Coronavirus: 27 More People Have Died

National News: May 8th 2020.

Latest figures:

The Health Protection Surveillance Centre has today been informed that a total of 27 people with COVID-19 have died.

There have now been a total 1,429* COVID-19 related deaths in Ireland.

As of 11am Friday 8 May the HPSC has been notified of 156 new confirmed cases of COVID-19. There is now a total of 22,541 confirmed cases of COVID-19 in Ireland.

The HSE is working to identify any contacts the patients may have had to provide them with information and advice to prevent further spread.

Today’s data from the HPSC, as of midnight, Wednesday 6 May (22,301 cases), reveals:

·        57% are female and 43% are male

·        the median age of confirmed cases is 49 years

·        2,915 cases (13%) have been hospitalised

·        Of those hospitalised, 373 cases have been admitted to ICU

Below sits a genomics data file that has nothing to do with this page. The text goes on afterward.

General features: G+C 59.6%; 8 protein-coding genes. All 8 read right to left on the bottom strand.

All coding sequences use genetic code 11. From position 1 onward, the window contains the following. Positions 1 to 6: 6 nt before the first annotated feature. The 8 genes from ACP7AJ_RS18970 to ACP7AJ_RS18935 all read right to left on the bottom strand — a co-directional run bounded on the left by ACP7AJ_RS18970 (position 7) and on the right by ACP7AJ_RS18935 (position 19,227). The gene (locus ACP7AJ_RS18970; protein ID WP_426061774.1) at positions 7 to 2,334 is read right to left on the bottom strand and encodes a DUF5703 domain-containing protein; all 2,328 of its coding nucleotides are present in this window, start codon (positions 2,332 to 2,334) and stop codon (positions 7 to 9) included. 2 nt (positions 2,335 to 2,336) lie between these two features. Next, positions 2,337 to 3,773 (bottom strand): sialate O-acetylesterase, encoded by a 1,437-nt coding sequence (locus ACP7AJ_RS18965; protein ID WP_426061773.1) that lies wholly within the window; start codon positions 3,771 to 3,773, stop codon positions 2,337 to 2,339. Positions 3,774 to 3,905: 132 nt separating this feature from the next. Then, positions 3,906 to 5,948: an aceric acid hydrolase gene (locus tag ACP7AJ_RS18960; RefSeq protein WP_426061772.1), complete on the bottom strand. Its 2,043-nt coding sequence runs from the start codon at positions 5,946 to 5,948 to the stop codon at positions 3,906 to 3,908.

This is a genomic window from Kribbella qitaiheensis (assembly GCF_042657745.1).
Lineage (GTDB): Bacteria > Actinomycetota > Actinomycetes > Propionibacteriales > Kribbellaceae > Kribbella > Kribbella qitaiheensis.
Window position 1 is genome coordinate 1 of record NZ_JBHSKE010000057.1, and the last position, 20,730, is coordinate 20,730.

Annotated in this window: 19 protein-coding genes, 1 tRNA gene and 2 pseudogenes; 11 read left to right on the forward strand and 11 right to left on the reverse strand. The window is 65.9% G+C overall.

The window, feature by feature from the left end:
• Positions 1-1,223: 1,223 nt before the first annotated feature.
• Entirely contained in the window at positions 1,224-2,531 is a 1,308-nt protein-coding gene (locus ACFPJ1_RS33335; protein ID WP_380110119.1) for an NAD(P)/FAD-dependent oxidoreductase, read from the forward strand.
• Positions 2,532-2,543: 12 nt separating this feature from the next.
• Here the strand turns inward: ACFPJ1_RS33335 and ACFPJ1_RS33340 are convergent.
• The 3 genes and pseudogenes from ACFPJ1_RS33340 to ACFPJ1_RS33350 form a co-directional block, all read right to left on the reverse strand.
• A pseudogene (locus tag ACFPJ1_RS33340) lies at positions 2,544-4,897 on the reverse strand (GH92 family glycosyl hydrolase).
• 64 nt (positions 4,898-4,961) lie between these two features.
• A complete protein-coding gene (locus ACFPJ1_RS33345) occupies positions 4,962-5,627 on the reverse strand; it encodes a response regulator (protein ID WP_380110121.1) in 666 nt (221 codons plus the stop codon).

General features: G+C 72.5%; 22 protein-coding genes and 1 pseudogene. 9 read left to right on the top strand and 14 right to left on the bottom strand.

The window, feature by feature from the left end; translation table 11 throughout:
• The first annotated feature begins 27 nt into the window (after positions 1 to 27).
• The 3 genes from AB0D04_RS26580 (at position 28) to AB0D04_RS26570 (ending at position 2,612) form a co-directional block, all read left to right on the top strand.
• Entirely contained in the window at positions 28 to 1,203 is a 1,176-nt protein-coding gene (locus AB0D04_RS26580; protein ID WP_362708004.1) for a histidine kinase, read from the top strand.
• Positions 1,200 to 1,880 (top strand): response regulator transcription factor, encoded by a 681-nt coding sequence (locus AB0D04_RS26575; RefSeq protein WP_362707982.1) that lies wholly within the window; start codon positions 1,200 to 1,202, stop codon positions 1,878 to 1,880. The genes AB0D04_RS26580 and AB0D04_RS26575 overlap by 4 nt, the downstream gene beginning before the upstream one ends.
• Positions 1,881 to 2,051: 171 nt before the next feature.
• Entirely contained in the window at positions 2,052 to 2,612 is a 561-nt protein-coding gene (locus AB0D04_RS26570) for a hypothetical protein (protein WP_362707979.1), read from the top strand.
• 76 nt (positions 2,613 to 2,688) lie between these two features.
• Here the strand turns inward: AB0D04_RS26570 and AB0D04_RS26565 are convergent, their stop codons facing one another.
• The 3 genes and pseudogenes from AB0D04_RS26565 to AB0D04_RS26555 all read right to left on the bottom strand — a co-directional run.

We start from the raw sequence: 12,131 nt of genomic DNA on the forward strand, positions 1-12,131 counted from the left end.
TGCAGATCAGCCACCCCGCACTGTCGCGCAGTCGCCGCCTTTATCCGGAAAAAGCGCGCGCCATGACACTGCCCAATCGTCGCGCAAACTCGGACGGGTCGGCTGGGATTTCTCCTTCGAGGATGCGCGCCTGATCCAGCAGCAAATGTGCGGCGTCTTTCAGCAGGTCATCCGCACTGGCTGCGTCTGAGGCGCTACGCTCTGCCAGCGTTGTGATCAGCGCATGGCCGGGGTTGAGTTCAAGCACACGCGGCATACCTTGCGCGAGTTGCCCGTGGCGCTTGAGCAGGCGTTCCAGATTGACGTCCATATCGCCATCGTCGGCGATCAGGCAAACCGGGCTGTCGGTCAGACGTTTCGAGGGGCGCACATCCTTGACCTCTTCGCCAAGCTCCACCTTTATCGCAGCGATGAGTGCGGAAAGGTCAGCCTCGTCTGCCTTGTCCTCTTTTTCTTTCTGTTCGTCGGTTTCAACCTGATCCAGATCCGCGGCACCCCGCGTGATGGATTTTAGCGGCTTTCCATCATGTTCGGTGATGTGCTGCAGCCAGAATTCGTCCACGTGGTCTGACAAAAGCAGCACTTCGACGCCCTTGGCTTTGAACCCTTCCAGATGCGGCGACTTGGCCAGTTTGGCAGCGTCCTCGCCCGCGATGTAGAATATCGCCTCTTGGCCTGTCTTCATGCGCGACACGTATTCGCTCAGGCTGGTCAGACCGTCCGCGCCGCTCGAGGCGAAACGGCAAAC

·        6,586 cases are associated with healthcare workers

·        Dublin has the highest number of cases at 10,885 (49% of all cases) followed by Kildare with 1,312 cases (6%) and then Cork with 1,199 cases (5%)

·        Of those for whom transmission status is known: community transmission accounts for 61%, close contact accounts for 35%, travel abroad accounts for 3%

The National Public Health Emergency Team met today (Friday 8 May) to continue its ongoing review of Ireland’s response to COVID-19.  

Dr. Tony Holohan, Chief Medical Officer, Department of Health, said; “Analysis of multiple data sources shows a continuing high level of compliance with public health measures. As we prepare for the next stages of living with this virus, we are learning new norms and behaviours, particularly how we interact in public spaces. Physical distancing, hand hygiene, respiratory etiquette, safe interactions apply to all if we are to keep COVID-19 suppressed in Ireland.”

*Validation of data at the HPSC has resulted in the denotification of 1 death. The figure of 1,429 deaths reflects this.

Breakdown of cases and deaths to date:

Note: For the purpose of patient confidentiality * relates to 5 or less cases.

Age Group Cases Deaths
0-4
120
 
5-9
108
 
10-14
145
 
15-19
357
*
20-24
1,226
*
25-29
1,719
*
30-34
1,970
*
35-39
1,944
6
40-44
1,981
*
45-49
2,171
9
50-54
1,949
13
55-59